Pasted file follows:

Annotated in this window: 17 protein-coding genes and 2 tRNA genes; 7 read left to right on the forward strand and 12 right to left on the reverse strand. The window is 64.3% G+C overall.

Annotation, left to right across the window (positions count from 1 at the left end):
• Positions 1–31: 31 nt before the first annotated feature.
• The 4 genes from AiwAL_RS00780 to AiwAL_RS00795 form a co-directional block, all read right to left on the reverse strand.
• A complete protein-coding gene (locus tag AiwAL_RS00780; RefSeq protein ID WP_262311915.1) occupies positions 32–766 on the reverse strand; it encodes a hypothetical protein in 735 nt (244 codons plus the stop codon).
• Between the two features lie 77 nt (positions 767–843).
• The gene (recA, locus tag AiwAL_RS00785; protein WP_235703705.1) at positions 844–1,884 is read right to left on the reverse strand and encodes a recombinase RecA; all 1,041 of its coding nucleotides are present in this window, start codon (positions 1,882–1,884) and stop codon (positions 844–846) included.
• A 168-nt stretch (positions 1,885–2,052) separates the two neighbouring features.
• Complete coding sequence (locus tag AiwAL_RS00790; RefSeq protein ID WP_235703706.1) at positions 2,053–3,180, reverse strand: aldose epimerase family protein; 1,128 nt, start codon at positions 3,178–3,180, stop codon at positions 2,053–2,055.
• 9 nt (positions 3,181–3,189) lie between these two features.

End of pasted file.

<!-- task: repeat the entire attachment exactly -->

Annotated in this window: 17 protein-coding genes and 2 tRNA genes; 7 read left to right on the forward strand and 12 right to left on the reverse strand. The window is 64.3% G+C overall.

Annotation, left to right across the window (positions count from 1 at the left end):
• Positions 1–31: 31 nt before the first annotated feature.
• The 4 genes from AiwAL_RS00780 to AiwAL_RS00795 form a co-directional block, all read right to left on the reverse strand.
• A complete protein-coding gene (locus tag AiwAL_RS00780; RefSeq protein ID WP_262311915.1) occupies positions 32–766 on the reverse strand; it encodes a hypothetical protein in 735 nt (244 codons plus the stop codon).
• Between the two features lie 77 nt (positions 767–843).
• The gene (recA, locus tag AiwAL_RS00785; protein WP_235703705.1) at positions 844–1,884 is read right to left on the reverse strand and encodes a recombinase RecA; all 1,041 of its coding nucleotides are present in this window, start codon (positions 1,882–1,884) and stop codon (positions 844–846) included.
• A 168-nt stretch (positions 1,885–2,052) separates the two neighbouring features.
• Complete coding sequence (locus tag AiwAL_RS00790; RefSeq protein ID WP_235703706.1) at positions 2,053–3,180, reverse strand: aldose epimerase family protein; 1,128 nt, start codon at positions 3,178–3,180, stop codon at positions 2,053–2,055.
• 9 nt (positions 3,181–3,189) lie between these two features.